History for him is the dramatic movement from peak to peak. It is a gorgeous pageantry, a spectacle in which the crowd cheers the great heroes and hisses the villains. The slow, patient accumulation of knowledge which issues, at long last, in the sweeping generalization means nothing to him until the great moment when the decisive conquest can be displayed, when the map of the hinterland announces that the geographer can stand, like Cortez, in proud mastery on the mountain summit he has climbed. He would have understood Alexander and Caesar, Drake and Chatham and Napoleon. To command men greatly, to be the big figure in the big play, this, for Mr. Churchill, is life enriched, life made complete and whole, life fulfilled.


In my own view, then, Mr. Churchill is one of the great anachronisms of our time. The war he is waging is not the war that history has staged. He fights Hitler as Marlborough fought Louis XIV, as Pitt fought Napoleon. The immense social forces which have gone to make this war are as outside his consciousness as the principles of the Russian Revolution are outside his understanding. He is not really interested in a post-war world in which the foundations are revised. Partly that is because, like the typical Whig aristocrat, he sees all politics in terms of people on his side of the House of Commons or on the other side; he is unaware of the impersonal forces of history. He can understand Mr. Bevin, but not trade unionism; Herbert Morrison, but not socialism, Lloyd George, but not liberalism. His insights are always concrete and not abstract.

His imagination is visual, and the thing which influences him is always the thing before his eyes. He can sympathize with all the earnestness of his generous nature with East Enders in London whom the blitz has rendered homeless; he cannot feel in the same way for unemployed miner: in Wales or displaced shipwrights in Jarrow. He can put all his mind and heart into the things that interest him: the plan of a battle, for instance, or a hill of which he is going to take charge. But it is difficult to win his attention for something remote from his own sphere of action.

Like all the men of our time whose roots are in the Grand Whiggery of the eighteenth century, Mr. Churchill is an intense individualist. If it be said that in that, period, between 1906 and 1914, when his fortunes were associated with the Liberal Party, he was one of the most ardent supporters of an “advanced” program, there are, I think, two answers. First, because he is a great adventurer, whatever Mr. Churchill does he is compelled to do intensely; since there had to be action in those years, he supported the call for action with all his strength. And, secondly, no one who examines the speeches of his Liberal period can fail to note in him then the son of Lord Randolph Churchill; their spirit is that of Tory democracy, which in its turn was the child of Disraeli and the Young England of the forties. The real Winston Churchill is imperialist, paternalist, in favor of a strong government which shelters the weak from the blasts of life. But he is not concerned to build a world in which the weak can stand by themselves. An equalitarian society has no interest for him. He would hate a world which found no room for the romantic exploits of the empirebuilder. His temperament makes him transform every argument into a battle, and once he has engaged his forces, while he loves the game, he is desperately anxious for victory.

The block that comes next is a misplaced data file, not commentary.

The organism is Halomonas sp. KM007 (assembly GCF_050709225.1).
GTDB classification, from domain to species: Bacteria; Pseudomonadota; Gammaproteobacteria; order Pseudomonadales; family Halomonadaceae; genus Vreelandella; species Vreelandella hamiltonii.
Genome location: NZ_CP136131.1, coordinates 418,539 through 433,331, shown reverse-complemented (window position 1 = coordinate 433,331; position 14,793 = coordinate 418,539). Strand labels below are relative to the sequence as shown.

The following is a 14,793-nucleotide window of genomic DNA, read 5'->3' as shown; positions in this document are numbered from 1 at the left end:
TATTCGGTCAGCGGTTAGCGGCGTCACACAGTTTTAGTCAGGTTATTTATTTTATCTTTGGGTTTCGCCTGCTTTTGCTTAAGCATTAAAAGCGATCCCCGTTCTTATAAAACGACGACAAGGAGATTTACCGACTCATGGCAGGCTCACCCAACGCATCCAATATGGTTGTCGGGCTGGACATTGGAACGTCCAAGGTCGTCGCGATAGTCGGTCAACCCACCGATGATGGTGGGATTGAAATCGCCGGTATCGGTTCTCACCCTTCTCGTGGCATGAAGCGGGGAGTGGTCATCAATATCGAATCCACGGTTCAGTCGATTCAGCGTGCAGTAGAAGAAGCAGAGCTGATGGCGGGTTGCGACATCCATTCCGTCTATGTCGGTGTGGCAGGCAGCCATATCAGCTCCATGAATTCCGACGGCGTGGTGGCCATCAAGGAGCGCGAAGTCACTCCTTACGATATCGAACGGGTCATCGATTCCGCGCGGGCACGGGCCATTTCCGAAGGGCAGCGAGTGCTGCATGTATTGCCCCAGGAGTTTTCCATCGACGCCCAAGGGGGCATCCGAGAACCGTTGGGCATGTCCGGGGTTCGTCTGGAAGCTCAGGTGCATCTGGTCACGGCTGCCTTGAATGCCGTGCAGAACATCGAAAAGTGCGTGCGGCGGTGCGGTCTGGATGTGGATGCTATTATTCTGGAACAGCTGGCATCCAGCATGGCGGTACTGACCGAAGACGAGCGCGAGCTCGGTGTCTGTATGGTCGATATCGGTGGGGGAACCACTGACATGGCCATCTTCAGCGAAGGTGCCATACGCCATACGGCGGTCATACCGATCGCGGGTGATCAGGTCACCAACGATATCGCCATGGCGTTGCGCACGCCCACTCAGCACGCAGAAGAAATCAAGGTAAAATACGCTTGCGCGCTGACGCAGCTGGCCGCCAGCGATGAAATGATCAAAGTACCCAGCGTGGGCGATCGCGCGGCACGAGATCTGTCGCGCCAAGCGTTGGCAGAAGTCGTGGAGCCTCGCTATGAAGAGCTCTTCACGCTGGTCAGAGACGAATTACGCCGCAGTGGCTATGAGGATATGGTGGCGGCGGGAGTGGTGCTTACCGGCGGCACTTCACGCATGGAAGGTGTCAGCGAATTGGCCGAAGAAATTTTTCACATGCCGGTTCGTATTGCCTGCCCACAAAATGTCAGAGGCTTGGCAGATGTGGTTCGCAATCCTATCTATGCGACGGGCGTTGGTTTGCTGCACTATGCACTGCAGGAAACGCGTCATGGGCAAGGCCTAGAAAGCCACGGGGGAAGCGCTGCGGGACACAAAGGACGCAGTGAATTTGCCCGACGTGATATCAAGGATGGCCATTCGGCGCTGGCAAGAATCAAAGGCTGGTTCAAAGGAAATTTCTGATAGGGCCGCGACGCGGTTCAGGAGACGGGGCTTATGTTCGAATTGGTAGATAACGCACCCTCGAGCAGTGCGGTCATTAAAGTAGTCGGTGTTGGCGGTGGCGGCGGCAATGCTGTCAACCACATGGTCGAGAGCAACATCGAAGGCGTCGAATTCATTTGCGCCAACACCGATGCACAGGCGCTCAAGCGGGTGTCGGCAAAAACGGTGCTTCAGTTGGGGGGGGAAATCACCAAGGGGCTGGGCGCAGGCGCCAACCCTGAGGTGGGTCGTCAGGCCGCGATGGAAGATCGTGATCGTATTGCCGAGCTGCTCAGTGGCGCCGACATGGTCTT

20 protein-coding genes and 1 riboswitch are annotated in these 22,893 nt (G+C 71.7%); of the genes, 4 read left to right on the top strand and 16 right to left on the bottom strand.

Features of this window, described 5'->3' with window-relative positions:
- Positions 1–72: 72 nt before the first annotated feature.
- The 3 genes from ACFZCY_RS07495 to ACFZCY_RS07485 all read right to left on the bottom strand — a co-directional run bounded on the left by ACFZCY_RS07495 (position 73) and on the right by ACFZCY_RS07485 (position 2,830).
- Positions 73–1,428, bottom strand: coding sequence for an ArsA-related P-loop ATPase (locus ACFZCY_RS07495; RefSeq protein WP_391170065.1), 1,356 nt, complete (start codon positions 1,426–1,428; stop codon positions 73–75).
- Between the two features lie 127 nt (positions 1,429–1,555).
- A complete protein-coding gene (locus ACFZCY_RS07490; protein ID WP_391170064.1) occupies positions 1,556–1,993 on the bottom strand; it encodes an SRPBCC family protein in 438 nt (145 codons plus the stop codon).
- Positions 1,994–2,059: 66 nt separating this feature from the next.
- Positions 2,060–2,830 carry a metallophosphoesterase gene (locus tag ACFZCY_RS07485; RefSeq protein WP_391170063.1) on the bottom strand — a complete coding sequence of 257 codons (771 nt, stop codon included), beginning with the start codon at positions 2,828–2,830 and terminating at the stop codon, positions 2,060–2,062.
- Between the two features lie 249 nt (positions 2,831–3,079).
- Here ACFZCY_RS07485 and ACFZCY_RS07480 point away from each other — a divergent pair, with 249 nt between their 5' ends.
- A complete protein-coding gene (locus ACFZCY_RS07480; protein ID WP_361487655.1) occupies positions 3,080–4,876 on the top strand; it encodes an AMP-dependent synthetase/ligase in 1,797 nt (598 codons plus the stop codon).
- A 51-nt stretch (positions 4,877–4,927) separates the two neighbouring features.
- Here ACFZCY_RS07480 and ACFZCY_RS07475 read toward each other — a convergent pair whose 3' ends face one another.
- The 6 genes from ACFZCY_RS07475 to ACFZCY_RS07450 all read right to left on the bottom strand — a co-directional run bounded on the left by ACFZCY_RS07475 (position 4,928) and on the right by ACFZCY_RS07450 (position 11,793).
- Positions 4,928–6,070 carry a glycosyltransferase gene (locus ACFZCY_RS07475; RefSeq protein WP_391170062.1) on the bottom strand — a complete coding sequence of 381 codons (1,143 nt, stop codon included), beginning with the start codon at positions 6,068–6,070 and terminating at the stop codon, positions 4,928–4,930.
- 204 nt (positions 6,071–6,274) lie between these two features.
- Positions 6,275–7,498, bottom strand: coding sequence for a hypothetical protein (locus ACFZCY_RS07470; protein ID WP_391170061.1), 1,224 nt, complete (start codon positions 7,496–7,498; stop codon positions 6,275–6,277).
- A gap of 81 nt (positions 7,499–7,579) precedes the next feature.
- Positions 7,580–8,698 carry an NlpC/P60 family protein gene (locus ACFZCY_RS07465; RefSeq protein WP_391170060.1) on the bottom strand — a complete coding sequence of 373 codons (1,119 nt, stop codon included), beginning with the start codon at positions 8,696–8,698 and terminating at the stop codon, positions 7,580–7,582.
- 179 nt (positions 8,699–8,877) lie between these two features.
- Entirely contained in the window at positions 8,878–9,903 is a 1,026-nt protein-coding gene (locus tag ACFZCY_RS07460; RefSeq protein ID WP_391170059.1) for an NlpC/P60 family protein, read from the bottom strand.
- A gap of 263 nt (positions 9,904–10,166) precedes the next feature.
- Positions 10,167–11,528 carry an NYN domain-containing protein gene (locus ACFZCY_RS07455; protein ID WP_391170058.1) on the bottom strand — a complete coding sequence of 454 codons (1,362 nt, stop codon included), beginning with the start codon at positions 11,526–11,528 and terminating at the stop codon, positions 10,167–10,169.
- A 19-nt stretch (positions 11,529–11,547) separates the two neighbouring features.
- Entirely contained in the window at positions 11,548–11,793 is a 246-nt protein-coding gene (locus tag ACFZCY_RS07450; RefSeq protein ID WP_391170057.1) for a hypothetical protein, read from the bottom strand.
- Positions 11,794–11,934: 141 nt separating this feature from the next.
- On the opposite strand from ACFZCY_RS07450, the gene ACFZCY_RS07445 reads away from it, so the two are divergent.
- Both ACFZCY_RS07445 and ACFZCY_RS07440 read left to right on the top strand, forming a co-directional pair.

He deploys the forces of a Britain whose bargain with fate he conceives, in its large outlines, to have been finally made. Its magnificent past enthralls him so that he cannot go beyond it for his inspiration. Each of its institutions, each, indeed, of its possessions, is for him like some dear family heirloom with which he cannot bear to part. And he finds it difficult to admit as a colleague anyone who does not think in these terms. He can understand Cobbett, because in that stout old agitator was concealed an ardent Tory. But Shelley or William Morris, the Webbs or Bernard Shaw, these and their ideas breed in him at once a sense of profound mistrust. They can reject the past he cherished without a single sigh of regret; or like Mr. Shaw they can laugh at his idols without any emotion of sacrilege.

Mr. Churchill has not a speculative mind; with him a theory begets not interest but suspicion. His habits of thought have been formed in the House of Commons, where the men on the front benches argue either to keep power or to achieve it. Even his books are nothing so much as speeches; and his vast life of Marlborough cannot be judged unless it is regarded as a massive reply to a vote of censure. So that the future of Mr. Churchill turns above everything on the issue of whether the problems faced by Britain are soluble within the framework of its traditions. If they are, Mr. Churchill will end his career in a blaze of glory. If they are not, he may well come, like the Duke of Wellington after Waterloo, to seem like some splendid but obsolete survival of a vanished epoch. His best friends will wish that, as the war closes, he will retire to write a history which in interest would rival Thucydides; but I think those are more likely to prevail who urge upon him that the man who won the war must at least inaugurate the peace. He will not yearn to profit by his own solemn warning that a great war minister seldom succeeds in the epoch which seeks to consolidate his victory.

His weaknesses are monumental; no honorable opponent can fail to recognize that his virtues are monumental, too. He has always had courage; he has always seen the virtue of audacity where audacity was called for; he has always hated wrong where he could see that wrong had been inflicted. Throughout his life he has been a loyal friend and a generous foe. He has had imagination and pity in that grand manner to which he was born. He has always met danger without flinching, and the more dark the hour the more proudly he has faced its threats. He has loved life in every aspect that called for the soldier’s virtues. He has known, as few men have known, how to evoke the best in those who served him. I do not think the future historian will grant him that supreme quality which makes perhaps half a dozen statesmen in the last four centuries the decisive architects of a new world. But I think he will say of Mr. Churchill that in one of the most splendid hours in the history of his country no man did more to safeguard its strength and maintain its dignity.